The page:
Branding, for all intents and purposes, is more than a logo. It’s an experience that permeates every imaginable touchpoint. While we’d never dismiss the power of a credible, well-designed mark, good branding goes beyond visually stimulating our audience, and exists where it is continually engaging and influencing on a holistic level. Arguably, one aspect of a well-thought-out brand strategy is determining and defining the tactics focused around conversion. What behavior do we want our audience to change or to maintain in order to grow? This is where social marketing comes into play.
Social marketing, not to be confused with social media marketing, is a systemic approach aimed at positively impacting society by focusing individuals’ behaviors. At its base, social marketing first identifies a need followed by an understanding of peoples’ perceptions of that need. Put simply, only when we understand the scale of perception can we begin to identify the appropriate segmentation and fittingly develop our tactics for desired audience action. While social marketing is a collection of inspiration drawn from commercial marketing and social sciences, the root desire is to understand people and how to influence people to take action; branding seeks to understand how to best connect with our audience across every touchpoint in the hopes that our audience will act.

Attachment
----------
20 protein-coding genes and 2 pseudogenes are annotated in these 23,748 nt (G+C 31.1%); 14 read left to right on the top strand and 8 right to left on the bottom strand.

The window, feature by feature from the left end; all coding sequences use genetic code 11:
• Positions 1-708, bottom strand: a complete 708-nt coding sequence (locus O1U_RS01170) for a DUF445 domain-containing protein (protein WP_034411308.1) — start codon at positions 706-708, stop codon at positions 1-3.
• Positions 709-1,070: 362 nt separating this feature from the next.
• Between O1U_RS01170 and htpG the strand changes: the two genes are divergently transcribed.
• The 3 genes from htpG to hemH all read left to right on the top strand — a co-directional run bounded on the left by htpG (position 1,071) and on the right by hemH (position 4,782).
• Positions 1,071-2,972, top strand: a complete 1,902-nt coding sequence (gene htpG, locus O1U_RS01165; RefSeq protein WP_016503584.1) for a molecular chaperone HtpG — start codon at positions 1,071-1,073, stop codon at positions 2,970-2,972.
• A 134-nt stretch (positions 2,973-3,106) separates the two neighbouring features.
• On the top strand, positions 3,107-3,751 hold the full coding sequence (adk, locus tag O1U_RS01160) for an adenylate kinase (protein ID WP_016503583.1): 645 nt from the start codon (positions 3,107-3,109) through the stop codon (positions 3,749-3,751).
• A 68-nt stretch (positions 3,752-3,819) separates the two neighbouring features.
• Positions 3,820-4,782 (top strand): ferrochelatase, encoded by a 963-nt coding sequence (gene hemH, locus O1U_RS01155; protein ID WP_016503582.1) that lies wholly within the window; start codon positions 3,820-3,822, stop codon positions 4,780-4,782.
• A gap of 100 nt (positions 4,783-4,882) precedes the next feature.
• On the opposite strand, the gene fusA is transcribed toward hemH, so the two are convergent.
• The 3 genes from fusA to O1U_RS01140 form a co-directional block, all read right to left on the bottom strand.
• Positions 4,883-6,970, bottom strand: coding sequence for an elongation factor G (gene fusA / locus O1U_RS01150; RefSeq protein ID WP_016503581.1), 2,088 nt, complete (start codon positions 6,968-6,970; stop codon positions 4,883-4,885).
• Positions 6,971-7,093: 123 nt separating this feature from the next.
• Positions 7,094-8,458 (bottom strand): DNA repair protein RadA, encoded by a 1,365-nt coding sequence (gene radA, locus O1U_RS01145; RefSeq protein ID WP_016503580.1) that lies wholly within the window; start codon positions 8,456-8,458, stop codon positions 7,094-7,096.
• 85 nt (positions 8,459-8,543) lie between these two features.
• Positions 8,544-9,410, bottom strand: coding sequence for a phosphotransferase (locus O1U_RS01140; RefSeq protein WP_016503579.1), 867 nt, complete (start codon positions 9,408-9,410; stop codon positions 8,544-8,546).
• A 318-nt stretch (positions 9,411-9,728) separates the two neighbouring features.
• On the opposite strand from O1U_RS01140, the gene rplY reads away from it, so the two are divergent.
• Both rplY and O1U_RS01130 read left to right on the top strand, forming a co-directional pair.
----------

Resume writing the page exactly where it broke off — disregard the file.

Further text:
Examples of brands, arguably, applying social marketing approaches to strategically identify their audiences’ needs are Nike and Apple. While both companies stylistically utilize emotional branding as their method of connection, the foundation for their meaningful creative begins with solid strategy and viable conversion goals specific to their audiences. Social marketing teaches us to vet conversion by assessing our audiences’ perceptions to appropriately determine how to best influence action. Nike and Apple have determined that appealing to audiences’ emotional sensibility yields the highest conversion. While emotional appeal may or may not be the appropriate mode of communication for your business, we can examine our understanding of our audience(s) and incorporate social marketing approaches into our greater brand strategy to connect with and focus the behavior we want our audience(s) to change or maintain.
When thinking about your brand, how are you guiding your audience through conversion? Have you examined your audiences’ perceptions of a particular need to measure the relevancy of your message? If not, how sure are you that you’re effectively influencing your audience(s) to act on those messages?